The International Federation of Journalists today condemned the decision by a Casablanca court to issue jail sentences against the two journalists at the weekly Arab-language daily Al Watan Al An after they were arrested last month for publishing material quoting security sources.
Mustapha Hurmatallah, the author of the feature entitled “Secret reports behind the state of alert in Morocco” was given an eight-month jail sentence and fined 1000 Moroccan Dirham (around 90 Euro). The managing director of the publication, Abderrahim Ariri, who was freed on bail, received a suspended sentence of six months and a similar fine.
“This is a day of shame for the Moroccan government” said IFJ President Jim Boumelha. “There is no doubt that this is a politically-motivated judgement designed to intimidate journalists and warn them of the cost of reporting government state secrets.”
The two journalists were first charged with publishing “reports of a confidential nature linked to defence secrets.” Later Ariri was freed provisionally while Hurmatallah was kept in prison pending the opening of the court proceedings adjourned to today. They were both charged with "handling stolen documents."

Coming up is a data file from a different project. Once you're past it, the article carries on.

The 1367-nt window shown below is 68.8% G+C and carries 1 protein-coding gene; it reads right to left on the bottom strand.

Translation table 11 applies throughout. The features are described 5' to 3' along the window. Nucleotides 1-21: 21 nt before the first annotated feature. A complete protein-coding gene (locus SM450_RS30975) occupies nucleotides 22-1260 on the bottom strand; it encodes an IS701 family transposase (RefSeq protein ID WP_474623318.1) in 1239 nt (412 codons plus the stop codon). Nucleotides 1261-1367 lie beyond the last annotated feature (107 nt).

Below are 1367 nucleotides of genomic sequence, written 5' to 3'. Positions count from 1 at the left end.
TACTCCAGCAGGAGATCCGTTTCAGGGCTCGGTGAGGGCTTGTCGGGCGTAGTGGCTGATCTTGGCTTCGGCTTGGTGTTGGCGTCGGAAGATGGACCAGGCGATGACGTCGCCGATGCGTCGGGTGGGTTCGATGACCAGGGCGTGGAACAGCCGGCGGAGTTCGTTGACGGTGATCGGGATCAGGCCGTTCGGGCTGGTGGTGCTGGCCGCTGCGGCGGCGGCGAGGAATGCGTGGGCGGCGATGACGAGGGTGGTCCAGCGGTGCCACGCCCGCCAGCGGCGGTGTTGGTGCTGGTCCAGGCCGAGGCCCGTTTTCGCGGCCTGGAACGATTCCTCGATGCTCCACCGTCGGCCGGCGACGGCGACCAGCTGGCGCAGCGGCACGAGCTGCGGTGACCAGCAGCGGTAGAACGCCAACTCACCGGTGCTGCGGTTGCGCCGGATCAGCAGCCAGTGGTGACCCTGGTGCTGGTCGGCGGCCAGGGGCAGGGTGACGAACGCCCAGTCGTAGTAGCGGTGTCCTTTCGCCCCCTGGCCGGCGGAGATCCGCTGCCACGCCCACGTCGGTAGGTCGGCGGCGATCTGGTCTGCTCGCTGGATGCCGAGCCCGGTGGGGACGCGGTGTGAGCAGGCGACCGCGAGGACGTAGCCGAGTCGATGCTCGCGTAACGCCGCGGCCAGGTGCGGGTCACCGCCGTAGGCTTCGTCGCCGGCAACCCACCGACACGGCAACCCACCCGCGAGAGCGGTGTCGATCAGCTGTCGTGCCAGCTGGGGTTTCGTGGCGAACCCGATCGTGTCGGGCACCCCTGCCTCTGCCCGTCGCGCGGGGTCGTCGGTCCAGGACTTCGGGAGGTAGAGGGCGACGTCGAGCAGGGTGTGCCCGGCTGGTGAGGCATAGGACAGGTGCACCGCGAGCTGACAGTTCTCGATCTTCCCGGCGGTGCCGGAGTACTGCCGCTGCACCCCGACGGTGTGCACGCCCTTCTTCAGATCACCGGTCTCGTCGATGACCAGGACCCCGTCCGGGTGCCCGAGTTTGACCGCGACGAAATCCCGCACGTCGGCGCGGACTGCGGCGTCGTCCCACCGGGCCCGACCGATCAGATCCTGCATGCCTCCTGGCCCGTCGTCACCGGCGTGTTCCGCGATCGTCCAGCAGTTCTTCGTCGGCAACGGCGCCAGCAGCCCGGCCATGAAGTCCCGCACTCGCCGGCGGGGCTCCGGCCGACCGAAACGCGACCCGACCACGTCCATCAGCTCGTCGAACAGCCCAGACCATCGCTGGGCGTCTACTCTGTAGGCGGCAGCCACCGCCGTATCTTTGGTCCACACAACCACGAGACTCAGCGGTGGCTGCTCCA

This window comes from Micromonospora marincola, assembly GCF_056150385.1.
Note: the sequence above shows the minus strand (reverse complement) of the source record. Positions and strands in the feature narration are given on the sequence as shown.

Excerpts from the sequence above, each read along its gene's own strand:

The IFJ affiliate, the Syndicat national de la presse marocaine (SNPM), took strike action on the day the trial opened calling it “a travesty of justice” and pressing for the charges to be dismissed and the journalists freed.
“Our call fell on deaf ears” said IFJ Vice-President and General Secretary of the SNPM Younes M’jahed, “the judiciary is being used once again to gag journalists.”
This verdict was announced at a time when Moroccan journalists are coming under increased pressure from the authorities. In another case, Ahmed Benchemsi, the editor of two other weeklies, Nichane in Arabic and TelQuel in French will appear in court in Casablanca on August 24th and may face three to five years in prison for an article that allegedly failed to show due respect for the Moroccan monarch in breach of the Moroccan Press Law. The two publications were seized by the authorities and destroyed.
“By putting these journalists on trial and sentencing them to prison, the Moroccan government puts itself in the dock for its violation of press rights and it will be judged accordingly by the world community of journalists” said Boumelha. “This verdict delivers a hammer blow to Morocco’s reputation. It is sheer hypocrisy for government representatives such as Communications Minister Nabil Benabdellah to continue boasting about advances in democracy and freedom for Moroccan journalism when his country’s courts are throwing journalists into prison for doing their jobs.”
The IFJ will be supporting the appeal by the journalists’ lawyers against the sentence.
For more information contact the IFJ at 32 3 235 2207
The IFJ represents over 600,000 journalists in 114 countries worldwide